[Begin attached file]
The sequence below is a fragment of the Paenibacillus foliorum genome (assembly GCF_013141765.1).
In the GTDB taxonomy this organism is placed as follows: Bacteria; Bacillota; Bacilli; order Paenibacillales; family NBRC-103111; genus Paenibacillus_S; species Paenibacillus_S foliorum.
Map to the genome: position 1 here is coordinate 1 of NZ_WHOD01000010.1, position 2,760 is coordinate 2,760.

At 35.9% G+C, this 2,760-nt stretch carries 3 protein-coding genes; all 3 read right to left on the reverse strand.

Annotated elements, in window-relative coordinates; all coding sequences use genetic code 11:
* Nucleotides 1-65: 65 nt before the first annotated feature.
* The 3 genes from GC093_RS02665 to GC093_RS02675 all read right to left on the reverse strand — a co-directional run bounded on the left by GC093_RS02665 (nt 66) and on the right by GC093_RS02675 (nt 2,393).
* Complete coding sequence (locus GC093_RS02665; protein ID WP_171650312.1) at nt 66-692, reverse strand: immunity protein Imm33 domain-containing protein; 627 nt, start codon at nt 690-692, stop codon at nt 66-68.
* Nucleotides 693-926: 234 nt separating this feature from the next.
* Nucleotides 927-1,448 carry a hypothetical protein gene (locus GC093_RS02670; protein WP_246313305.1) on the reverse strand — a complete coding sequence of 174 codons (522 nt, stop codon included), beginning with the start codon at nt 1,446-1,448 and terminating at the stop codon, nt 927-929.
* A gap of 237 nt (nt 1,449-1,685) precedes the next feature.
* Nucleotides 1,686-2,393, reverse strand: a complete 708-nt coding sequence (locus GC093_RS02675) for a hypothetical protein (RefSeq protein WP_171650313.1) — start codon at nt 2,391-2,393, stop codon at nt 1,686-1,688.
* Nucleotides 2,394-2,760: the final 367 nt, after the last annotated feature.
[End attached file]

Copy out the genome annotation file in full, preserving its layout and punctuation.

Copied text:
The sequence below is a fragment of the Paenibacillus foliorum genome (assembly GCF_013141765.1).
In the GTDB taxonomy this organism is placed as follows: Bacteria; Bacillota; Bacilli; order Paenibacillales; family NBRC-103111; genus Paenibacillus_S; species Paenibacillus_S foliorum.
Map to the genome: position 1 here is coordinate 1 of NZ_WHOD01000010.1, position 2,760 is coordinate 2,760.

At 35.9% G+C, this 2,760-nt stretch carries 3 protein-coding genes; all 3 read right to left on the reverse strand.

Annotated elements, in window-relative coordinates; all coding sequences use genetic code 11:
* Nucleotides 1-65: 65 nt before the first annotated feature.
* The 3 genes from GC093_RS02665 to GC093_RS02675 all read right to left on the reverse strand — a co-directional run bounded on the left by GC093_RS02665 (nt 66) and on the right by GC093_RS02675 (nt 2,393).
* Complete coding sequence (locus GC093_RS02665; protein ID WP_171650312.1) at nt 66-692, reverse strand: immunity protein Imm33 domain-containing protein; 627 nt, start codon at nt 690-692, stop codon at nt 66-68.
* Nucleotides 693-926: 234 nt separating this feature from the next.
* Nucleotides 927-1,448 carry a hypothetical protein gene (locus GC093_RS02670; protein WP_246313305.1) on the reverse strand — a complete coding sequence of 174 codons (522 nt, stop codon included), beginning with the start codon at nt 1,446-1,448 and terminating at the stop codon, nt 927-929.
* A gap of 237 nt (nt 1,449-1,685) precedes the next feature.
* Nucleotides 1,686-2,393, reverse strand: a complete 708-nt coding sequence (locus GC093_RS02675) for a hypothetical protein (RefSeq protein WP_171650313.1) — start codon at nt 2,391-2,393, stop codon at nt 1,686-1,688.
* Nucleotides 2,394-2,760: the final 367 nt, after the last annotated feature.